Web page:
The importance of using scented baits couldn’t be clearer for catfish; they’re pretty much swimming tongues. The issue becomes slightly more complex with other gamefish, though. Studies have shown that olfaction plays a distinct role in finding spawning grounds and avoiding predators, but does using scented attractants actually help anglers? To a point, say fish biologists.
Smell and taste are the same underwater, and aquatic animals have evolved specialized features to perceive scented particles. Most fish have nares, the underwater equivalent of nostrils, in front of their eyes. The nares are each divided by flaps, which allow the fish to take in and expel water separately. Water is taken in as the fish breathes and is passed over rosettes, folded structures where smelling takes place. The folding of tissue in the rosette creates a bigger surface area, making more room for sensory cells, but there are big variations among the smell sensitivities of different species.
Fish like pike and muskie might have fewer than ten folds, but fish that rely heavily on smell – like carp and catfish – can have ten times that amount. These bottom feeders can have a sense of smell 1,000 times more powerful than other gamefish. This isn’t surprising, though, as walleye, pike, and muskie almost entirely feed by sight, and bass rely mainly on vibration.
Smell is a secondary or tertiary sense, and it becomes more important after a fish has detected prey – or a lure. The scent trail that is left in the water column makes stalking easier, and many times scent can convince a wary fish to bite. If the scent is right, that is.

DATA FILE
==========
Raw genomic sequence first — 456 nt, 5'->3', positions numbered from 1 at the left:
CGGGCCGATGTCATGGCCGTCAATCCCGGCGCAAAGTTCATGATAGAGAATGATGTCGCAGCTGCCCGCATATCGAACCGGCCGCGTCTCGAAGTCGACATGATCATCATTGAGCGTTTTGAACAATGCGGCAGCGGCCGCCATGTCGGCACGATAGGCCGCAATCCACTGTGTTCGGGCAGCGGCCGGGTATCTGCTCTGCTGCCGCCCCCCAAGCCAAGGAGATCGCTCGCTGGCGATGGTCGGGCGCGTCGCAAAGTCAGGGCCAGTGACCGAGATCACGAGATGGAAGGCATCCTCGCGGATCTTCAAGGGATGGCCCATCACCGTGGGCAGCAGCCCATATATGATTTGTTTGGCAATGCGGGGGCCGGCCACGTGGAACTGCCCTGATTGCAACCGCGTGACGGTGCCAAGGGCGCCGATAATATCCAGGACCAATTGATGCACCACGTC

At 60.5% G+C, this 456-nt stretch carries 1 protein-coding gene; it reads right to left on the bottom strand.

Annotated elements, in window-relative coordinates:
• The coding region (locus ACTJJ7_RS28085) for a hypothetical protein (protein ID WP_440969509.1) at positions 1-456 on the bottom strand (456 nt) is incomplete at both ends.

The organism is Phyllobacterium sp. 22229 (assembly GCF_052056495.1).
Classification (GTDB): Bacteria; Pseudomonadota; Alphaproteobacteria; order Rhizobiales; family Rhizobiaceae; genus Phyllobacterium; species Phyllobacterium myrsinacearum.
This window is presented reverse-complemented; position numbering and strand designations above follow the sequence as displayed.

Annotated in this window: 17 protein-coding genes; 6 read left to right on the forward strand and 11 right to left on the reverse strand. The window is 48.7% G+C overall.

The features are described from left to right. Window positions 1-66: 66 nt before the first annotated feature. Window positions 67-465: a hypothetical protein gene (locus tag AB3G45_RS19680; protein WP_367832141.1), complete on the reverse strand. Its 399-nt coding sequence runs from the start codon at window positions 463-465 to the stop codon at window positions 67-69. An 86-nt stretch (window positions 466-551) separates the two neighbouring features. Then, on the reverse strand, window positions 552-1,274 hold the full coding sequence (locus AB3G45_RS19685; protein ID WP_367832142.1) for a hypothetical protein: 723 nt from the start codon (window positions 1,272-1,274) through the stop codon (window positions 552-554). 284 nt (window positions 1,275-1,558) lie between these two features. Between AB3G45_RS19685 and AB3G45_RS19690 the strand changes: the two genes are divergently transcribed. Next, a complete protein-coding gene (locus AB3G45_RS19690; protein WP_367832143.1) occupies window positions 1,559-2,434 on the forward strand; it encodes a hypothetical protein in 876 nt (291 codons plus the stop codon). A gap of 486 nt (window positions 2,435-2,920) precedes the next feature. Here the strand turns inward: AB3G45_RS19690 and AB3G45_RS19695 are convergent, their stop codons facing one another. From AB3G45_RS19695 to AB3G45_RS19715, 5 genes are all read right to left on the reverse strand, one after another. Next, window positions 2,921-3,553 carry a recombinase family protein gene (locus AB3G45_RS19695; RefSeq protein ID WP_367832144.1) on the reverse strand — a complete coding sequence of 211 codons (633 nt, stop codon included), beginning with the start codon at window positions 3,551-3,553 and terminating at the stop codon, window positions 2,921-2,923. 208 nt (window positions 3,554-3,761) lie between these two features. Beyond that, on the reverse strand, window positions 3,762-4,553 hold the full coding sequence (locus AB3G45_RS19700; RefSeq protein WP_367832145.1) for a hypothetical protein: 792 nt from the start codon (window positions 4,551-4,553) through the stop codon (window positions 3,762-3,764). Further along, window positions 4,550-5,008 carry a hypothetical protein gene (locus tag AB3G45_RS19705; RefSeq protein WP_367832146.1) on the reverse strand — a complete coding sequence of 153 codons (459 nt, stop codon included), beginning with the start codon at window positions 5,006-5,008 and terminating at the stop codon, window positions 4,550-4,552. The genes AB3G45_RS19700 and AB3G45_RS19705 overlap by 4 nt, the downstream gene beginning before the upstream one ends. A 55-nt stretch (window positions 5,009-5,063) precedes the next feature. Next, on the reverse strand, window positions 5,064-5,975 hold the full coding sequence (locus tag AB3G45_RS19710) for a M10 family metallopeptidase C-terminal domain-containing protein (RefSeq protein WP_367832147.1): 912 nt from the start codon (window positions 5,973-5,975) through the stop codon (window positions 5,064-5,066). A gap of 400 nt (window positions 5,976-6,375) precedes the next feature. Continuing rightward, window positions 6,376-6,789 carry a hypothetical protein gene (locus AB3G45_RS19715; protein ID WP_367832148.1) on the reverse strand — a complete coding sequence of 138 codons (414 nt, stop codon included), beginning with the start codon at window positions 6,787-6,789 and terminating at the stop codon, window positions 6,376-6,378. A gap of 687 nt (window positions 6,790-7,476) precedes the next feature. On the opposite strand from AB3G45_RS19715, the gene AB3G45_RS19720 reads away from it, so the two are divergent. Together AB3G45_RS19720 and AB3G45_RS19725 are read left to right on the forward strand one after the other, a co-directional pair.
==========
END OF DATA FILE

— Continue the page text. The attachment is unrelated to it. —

The complex olfactory systems of fish have evolved to detect two things above all else: bile acid and amino acids. Bile acid is key component of a fish’s digestive system, and it is released in small amounts when fish feed. Smelling bile acid in the water is a sure sign to other fish that someone’s eating, and it usually triggers feeding for them, too.
Amino acids are the simple organic compounds that make up proteins. They’re present in all animals, and predatory fish have adapted to detect the specific amino acid combinations that signal food. No one amino acid is a winner; different species in different areas are attracted to different combos. If you are going to buy attractant, those that promise amino acids, bile acids, or natural flavors are the most likely to provide results.
Even using natural scents isn’t foolproof, though. Fish are surprisingly quick to make the connection between stimuli, especially when one of those is being ripped through the water and hoisted into the air by their lip. After a few experiences with scented lures or attractants, most fish will have learned to keep their distance.
That’s not to say that anglers should disregard scent entirely – if anything, it means the opposite. Multiple studies have shown that fish know to avoid lures that smell like humans. Taking a few extra seconds to rinse your hands of whatever you may have handled before getting in the boat – gas, potato chip grease, insect repellent, even soap – may mean the difference between a limit and being skunked.
Originally published in Outdoor News Minnesota